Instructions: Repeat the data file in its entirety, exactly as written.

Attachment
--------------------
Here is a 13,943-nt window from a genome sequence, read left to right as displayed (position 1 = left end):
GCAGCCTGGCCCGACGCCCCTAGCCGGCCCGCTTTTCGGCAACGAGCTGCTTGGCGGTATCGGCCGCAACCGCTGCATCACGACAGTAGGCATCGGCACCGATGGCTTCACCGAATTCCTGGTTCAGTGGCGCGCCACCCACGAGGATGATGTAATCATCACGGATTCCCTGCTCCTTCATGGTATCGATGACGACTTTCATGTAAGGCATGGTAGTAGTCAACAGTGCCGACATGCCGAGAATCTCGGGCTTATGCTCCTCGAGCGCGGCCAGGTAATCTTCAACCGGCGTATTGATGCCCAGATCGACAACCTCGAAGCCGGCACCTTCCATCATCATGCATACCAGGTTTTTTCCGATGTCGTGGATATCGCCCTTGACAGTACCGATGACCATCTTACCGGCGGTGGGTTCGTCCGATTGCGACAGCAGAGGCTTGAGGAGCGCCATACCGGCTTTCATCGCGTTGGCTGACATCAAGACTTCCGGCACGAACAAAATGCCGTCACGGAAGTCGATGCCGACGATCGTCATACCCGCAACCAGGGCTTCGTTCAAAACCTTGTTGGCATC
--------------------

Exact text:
Here is a 13,943-nt window from a genome sequence, read left to right as displayed (position 1 = left end):
GCAGCCTGGCCCGACGCCCCTAGCCGGCCCGCTTTTCGGCAACGAGCTGCTTGGCGGTATCGGCCGCAACCGCTGCATCACGACAGTAGGCATCGGCACCGATGGCTTCACCGAATTCCTGGTTCAGTGGCGCGCCACCCACGAGGATGATGTAATCATCACGGATTCCCTGCTCCTTCATGGTATCGATGACGACTTTCATGTAAGGCATGGTAGTAGTCAACAGTGCCGACATGCCGAGAATCTCGGGCTTATGCTCCTCGAGCGCGGCCAGGTAATCTTCAACCGGCGTATTGATGCCCAGATCGACAACCTCGAAGCCGGCACCTTCCATCATCATGCATACCAGGTTTTTTCCGATGTCGTGGATATCGCCCTTGACAGTACCGATGACCATCTTACCGGCGGTGGGTTCGTCCGATTGCGACAGCAGAGGCTTGAGGAGCGCCATACCGGCTTTCATCGCGTTGGCTGACATCAAGACTTCCGGCACGAACAAAATGCCGTCACGGAAGTCGATGCCGACGATCGTCATACCCGCAACCAGGGCTTCGTTCAAAACCTTGTTGGCATC